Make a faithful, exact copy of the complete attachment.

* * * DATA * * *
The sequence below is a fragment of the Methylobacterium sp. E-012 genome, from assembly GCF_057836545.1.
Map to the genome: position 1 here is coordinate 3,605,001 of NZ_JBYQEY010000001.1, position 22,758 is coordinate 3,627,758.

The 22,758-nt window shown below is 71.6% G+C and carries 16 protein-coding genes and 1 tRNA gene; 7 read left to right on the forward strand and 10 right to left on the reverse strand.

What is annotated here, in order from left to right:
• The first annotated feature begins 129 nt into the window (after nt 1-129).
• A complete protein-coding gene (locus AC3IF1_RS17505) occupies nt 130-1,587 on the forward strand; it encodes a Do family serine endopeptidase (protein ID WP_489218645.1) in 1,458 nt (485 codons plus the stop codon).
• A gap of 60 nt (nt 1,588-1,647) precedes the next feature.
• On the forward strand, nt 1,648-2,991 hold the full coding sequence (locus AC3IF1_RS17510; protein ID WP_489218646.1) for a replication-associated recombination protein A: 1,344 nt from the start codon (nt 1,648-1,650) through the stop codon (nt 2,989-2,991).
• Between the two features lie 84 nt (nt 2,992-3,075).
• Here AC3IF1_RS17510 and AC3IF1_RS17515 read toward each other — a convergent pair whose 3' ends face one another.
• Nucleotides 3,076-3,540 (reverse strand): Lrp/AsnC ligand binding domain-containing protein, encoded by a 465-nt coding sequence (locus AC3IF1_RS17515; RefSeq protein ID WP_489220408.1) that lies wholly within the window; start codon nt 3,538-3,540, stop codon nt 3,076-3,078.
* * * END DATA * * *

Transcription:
The sequence below is a fragment of the Methylobacterium sp. E-012 genome, from assembly GCF_057836545.1.
Map to the genome: position 1 here is coordinate 3,605,001 of NZ_JBYQEY010000001.1, position 22,758 is coordinate 3,627,758.

The 22,758-nt window shown below is 71.6% G+C and carries 16 protein-coding genes and 1 tRNA gene; 7 read left to right on the forward strand and 10 right to left on the reverse strand.

What is annotated here, in order from left to right:
• The first annotated feature begins 129 nt into the window (after nt 1-129).
• A complete protein-coding gene (locus AC3IF1_RS17505) occupies nt 130-1,587 on the forward strand; it encodes a Do family serine endopeptidase (protein ID WP_489218645.1) in 1,458 nt (485 codons plus the stop codon).
• A gap of 60 nt (nt 1,588-1,647) precedes the next feature.
• On the forward strand, nt 1,648-2,991 hold the full coding sequence (locus AC3IF1_RS17510; protein ID WP_489218646.1) for a replication-associated recombination protein A: 1,344 nt from the start codon (nt 1,648-1,650) through the stop codon (nt 2,989-2,991).
• Between the two features lie 84 nt (nt 2,992-3,075).
• Here AC3IF1_RS17510 and AC3IF1_RS17515 read toward each other — a convergent pair whose 3' ends face one another.
• Nucleotides 3,076-3,540 (reverse strand): Lrp/AsnC ligand binding domain-containing protein, encoded by a 465-nt coding sequence (locus AC3IF1_RS17515; RefSeq protein ID WP_489220408.1) that lies wholly within the window; start codon nt 3,538-3,540, stop codon nt 3,076-3,078.